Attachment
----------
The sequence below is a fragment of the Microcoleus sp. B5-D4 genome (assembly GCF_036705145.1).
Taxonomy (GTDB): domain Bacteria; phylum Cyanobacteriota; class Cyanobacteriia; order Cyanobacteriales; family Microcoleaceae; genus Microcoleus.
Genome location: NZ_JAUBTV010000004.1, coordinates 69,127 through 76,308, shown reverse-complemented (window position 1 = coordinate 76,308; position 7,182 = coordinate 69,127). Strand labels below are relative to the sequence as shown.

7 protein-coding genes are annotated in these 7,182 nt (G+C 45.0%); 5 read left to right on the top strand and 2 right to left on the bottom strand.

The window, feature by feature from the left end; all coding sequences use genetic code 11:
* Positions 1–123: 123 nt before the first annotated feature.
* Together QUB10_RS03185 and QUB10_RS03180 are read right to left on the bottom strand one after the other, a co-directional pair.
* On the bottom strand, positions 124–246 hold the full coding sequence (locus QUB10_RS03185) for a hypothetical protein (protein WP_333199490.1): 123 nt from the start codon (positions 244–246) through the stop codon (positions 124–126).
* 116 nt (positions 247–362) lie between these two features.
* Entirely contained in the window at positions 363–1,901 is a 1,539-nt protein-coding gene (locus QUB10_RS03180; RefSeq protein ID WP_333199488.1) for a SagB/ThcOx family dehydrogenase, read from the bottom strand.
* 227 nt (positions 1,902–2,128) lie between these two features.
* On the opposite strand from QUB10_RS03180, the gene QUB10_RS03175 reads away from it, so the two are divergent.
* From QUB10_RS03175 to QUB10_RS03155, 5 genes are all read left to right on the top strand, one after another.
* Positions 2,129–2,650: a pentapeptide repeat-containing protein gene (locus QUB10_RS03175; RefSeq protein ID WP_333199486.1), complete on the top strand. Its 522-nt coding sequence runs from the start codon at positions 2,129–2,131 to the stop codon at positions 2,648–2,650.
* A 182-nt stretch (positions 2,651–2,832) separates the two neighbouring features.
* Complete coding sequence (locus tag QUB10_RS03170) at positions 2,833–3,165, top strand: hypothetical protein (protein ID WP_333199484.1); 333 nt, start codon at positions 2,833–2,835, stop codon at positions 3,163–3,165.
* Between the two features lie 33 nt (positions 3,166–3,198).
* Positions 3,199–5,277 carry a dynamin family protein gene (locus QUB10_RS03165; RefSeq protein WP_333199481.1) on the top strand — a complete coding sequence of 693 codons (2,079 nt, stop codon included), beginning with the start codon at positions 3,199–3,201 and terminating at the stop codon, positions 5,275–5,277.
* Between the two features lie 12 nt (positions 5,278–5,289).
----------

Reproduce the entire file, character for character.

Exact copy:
The sequence below is a fragment of the Microcoleus sp. B5-D4 genome (assembly GCF_036705145.1).
Taxonomy (GTDB): domain Bacteria; phylum Cyanobacteriota; class Cyanobacteriia; order Cyanobacteriales; family Microcoleaceae; genus Microcoleus.
Genome location: NZ_JAUBTV010000004.1, coordinates 69,127 through 76,308, shown reverse-complemented (window position 1 = coordinate 76,308; position 7,182 = coordinate 69,127). Strand labels below are relative to the sequence as shown.

7 protein-coding genes are annotated in these 7,182 nt (G+C 45.0%); 5 read left to right on the top strand and 2 right to left on the bottom strand.

The window, feature by feature from the left end; all coding sequences use genetic code 11:
* Positions 1–123: 123 nt before the first annotated feature.
* Together QUB10_RS03185 and QUB10_RS03180 are read right to left on the bottom strand one after the other, a co-directional pair.
* On the bottom strand, positions 124–246 hold the full coding sequence (locus QUB10_RS03185) for a hypothetical protein (protein WP_333199490.1): 123 nt from the start codon (positions 244–246) through the stop codon (positions 124–126).
* 116 nt (positions 247–362) lie between these two features.
* Entirely contained in the window at positions 363–1,901 is a 1,539-nt protein-coding gene (locus QUB10_RS03180; RefSeq protein ID WP_333199488.1) for a SagB/ThcOx family dehydrogenase, read from the bottom strand.
* 227 nt (positions 1,902–2,128) lie between these two features.
* On the opposite strand from QUB10_RS03180, the gene QUB10_RS03175 reads away from it, so the two are divergent.
* From QUB10_RS03175 to QUB10_RS03155, 5 genes are all read left to right on the top strand, one after another.
* Positions 2,129–2,650: a pentapeptide repeat-containing protein gene (locus QUB10_RS03175; RefSeq protein ID WP_333199486.1), complete on the top strand. Its 522-nt coding sequence runs from the start codon at positions 2,129–2,131 to the stop codon at positions 2,648–2,650.
* A 182-nt stretch (positions 2,651–2,832) separates the two neighbouring features.
* Complete coding sequence (locus tag QUB10_RS03170) at positions 2,833–3,165, top strand: hypothetical protein (protein ID WP_333199484.1); 333 nt, start codon at positions 2,833–2,835, stop codon at positions 3,163–3,165.
* Between the two features lie 33 nt (positions 3,166–3,198).
* Positions 3,199–5,277 carry a dynamin family protein gene (locus QUB10_RS03165; RefSeq protein WP_333199481.1) on the top strand — a complete coding sequence of 693 codons (2,079 nt, stop codon included), beginning with the start codon at positions 3,199–3,201 and terminating at the stop codon, positions 5,275–5,277.
* Between the two features lie 12 nt (positions 5,278–5,289).